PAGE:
Often after the first set of pictures is taken, you may receive an injection of a "dye" or radiocontrast agent into an intravenous (IV) line. This dye helps better outline structures in your body. A second set of pictures is then taken. The injection can cause some flushing (redness and warm feeling). A few people are allergic to the dye and get hives. Rarely, more serious reactions like trouble breathing and low blood pressure can occur. Medication can be given to prevent and treat allergic reactions. Be sure to tell the doctor if you have ever had a reaction to any contrast material used for x-rays.
CT scans take longer than regular x-rays, and you need to lie quietly on a table while they are being done. But just like other computerized devices, they are getting faster, and your stay might be pleasantly short. Also, you might feel a bit confined by the machine you lie within when the pictures are being taken.
Magnetic resonance imaging (MRI)
Magnetic resonance imaging scans use radio waves and strong magnets instead of x-rays. The energy from the radio waves is absorbed and then released in a pattern formed by the type of tissue and by certain diseases. A computer translates the pattern of radio waves given off by the tissues into a very detailed image of parts of the body. A contrast material might be injected just as with CT scans. MRI scans are very helpful in looking at cancers of the nasal cavities and paranasal sinuses. Because they are better than CT in distinguishing fluid from tumor, sometimes they can help the doctor tell the difference between a benign tumor and a malignant one.
MRI scans take longer than CT scans, often up to an hour. Also, you are placed inside a tube, which is confining and can upset people with claustrophobia or fear of enclosed spaces. The machine gives off a thumping noise, and some facilities provide headphones with music to block out the noise. However the benefits of the test outweigh any discomfort.
Both CT and MRI are helpful in identifying cancers of the nasal cavities and paranasal sinuses and their characteristics. The CT scan can tell if the cancer is growing into bone, but the MRI is better at evaluating the kind and size of the cancer. Both can tell if it has spread to lymph nodes in the neck.
A biopsy removes a sample of tissue to examine under a microscope in order to see if a growth is cancer. If it is a cancer, the biopsy can tell what type of cancer it is and how aggressive it is. This is important to plan the most effective treatment. Often, biopsies are done in the doctor's office or clinic. If the tumor is in an area that is hard to reach, the biopsy will be done in the operating room. Several types of biopsies are used to diagnose nasal cavity or paranasal sinus cancer.
Fine needle biopsy
In this type of biopsy, the doctor places a thin, hollow needle directly into a tumor or lymph node to take out cells and a few drops of fluid. The doctor may repeat this procedure 2 or 3 times during the same appointment to take samples from several areas of the nodule. The cells can then be viewed under a microscope to see if they look cancerous or benign. This type of biopsy is often used in patients with enlarged lymph nodes in the neck. In these patients, fine needle biopsy can be useful in deciding whether the lymph node swelling is from the spread of cancer from somewhere else (such as the sinus), a lymphoma (cancer that begins in lymph nodes), or reactive hyperplasia (lymph node swelling in response to an infection). If someone who has already been diagnosed with nasal cavity or paranasal sinus cancer has enlarged neck lymph nodes, a fine needle biopsy can help determine whether the lymph node swelling is due to the spread of cancer.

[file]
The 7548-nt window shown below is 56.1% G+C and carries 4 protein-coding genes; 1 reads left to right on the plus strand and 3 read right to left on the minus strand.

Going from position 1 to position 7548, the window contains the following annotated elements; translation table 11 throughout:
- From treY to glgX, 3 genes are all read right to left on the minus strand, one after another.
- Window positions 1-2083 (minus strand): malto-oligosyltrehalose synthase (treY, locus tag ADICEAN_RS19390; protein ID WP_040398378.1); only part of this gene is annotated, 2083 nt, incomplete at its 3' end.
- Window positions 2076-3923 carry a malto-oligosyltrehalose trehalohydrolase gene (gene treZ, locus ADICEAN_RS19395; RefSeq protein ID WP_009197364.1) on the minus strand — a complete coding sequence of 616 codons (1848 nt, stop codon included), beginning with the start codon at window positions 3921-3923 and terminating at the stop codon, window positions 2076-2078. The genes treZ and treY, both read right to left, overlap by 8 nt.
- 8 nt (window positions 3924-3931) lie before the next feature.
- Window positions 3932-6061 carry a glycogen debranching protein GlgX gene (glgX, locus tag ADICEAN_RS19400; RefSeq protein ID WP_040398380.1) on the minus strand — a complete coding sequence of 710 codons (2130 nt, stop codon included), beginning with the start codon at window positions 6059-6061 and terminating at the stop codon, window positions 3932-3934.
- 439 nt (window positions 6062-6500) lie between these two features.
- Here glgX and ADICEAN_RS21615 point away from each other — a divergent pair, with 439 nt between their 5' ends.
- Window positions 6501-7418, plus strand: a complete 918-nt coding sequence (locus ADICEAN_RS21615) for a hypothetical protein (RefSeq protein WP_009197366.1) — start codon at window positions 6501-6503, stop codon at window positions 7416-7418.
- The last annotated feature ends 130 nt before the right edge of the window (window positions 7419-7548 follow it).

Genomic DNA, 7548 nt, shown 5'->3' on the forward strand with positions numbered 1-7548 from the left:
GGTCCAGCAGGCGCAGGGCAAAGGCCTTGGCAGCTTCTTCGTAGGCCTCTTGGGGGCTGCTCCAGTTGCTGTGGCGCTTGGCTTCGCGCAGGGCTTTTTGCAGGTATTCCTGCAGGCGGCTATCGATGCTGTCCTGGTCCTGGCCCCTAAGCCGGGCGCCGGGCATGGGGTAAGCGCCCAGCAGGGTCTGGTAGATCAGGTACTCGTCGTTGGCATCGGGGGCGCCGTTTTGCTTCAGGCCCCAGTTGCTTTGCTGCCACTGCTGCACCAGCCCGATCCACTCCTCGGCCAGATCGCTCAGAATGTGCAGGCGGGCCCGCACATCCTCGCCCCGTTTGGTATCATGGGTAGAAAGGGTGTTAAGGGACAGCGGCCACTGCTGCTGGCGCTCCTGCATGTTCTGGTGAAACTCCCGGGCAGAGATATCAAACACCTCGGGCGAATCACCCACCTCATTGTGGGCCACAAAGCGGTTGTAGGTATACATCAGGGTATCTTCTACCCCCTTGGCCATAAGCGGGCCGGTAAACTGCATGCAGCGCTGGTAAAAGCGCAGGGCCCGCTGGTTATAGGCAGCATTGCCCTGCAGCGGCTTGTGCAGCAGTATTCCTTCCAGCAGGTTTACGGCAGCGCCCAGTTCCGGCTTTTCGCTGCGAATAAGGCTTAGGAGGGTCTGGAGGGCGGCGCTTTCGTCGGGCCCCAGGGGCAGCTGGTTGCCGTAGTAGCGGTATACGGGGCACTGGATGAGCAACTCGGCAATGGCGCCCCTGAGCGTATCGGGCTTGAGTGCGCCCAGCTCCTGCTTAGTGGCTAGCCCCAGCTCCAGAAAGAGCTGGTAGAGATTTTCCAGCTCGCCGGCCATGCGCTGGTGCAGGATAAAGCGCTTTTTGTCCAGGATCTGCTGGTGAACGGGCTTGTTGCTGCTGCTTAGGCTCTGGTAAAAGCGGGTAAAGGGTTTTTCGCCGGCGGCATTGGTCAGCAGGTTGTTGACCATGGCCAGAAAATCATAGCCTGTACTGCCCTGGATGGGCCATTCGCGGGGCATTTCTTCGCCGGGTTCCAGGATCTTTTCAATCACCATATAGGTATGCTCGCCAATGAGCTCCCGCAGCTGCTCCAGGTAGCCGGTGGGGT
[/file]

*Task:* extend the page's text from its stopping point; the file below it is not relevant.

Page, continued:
In this type of biopsy, the surgeon cuts out a small piece of the tumor. The surgeon may remove small biopsy specimens by using special instruments placed into the nose.
In this type of biopsy, the entire tumor is removed and then sent to the laboratory for analysis.
This type of biopsy is done through an endoscope (a thin, flexible lighted tube).
In some cases, it may necessary to cut through the skin next to the nose and through the underlying bones to reach tumors inside the sinuses. These operations are discussed in greater detail in the section on treatment of nasal cavity or paranasal sinus cancers.
Anesthesia is used for a biopsy, but the type of anesthesia that is used depends on which biopsy method is used. Local anesthesia (numbing medication) is often used for an incisional biopsy or needle biopsy. Local anesthesia can be injected into the skin and nearby tissues or even applied directly onto the inside of the nose to make the area numb for the biopsy. General anesthesia may be required for endoscopic biopsies and is necessary for procedures that cut through the sinus bones.
The prognosis (outlook) for people with cancers of the nasal cavity and paranasal sinuses depends on many factors. These include the type of cancer, the size and location of the cancer, whether the cancer has spread to other areas of the body, and the general health of the patient. Cancers of the nasal cavity and paranasal sinuses first grow or spread locally (to nearby areas) and then spread to the lymph nodes. Lymph nodes are bean-sized glands scattered throughout the head and neck (and the rest of the body) which fight infection and remove cell waste.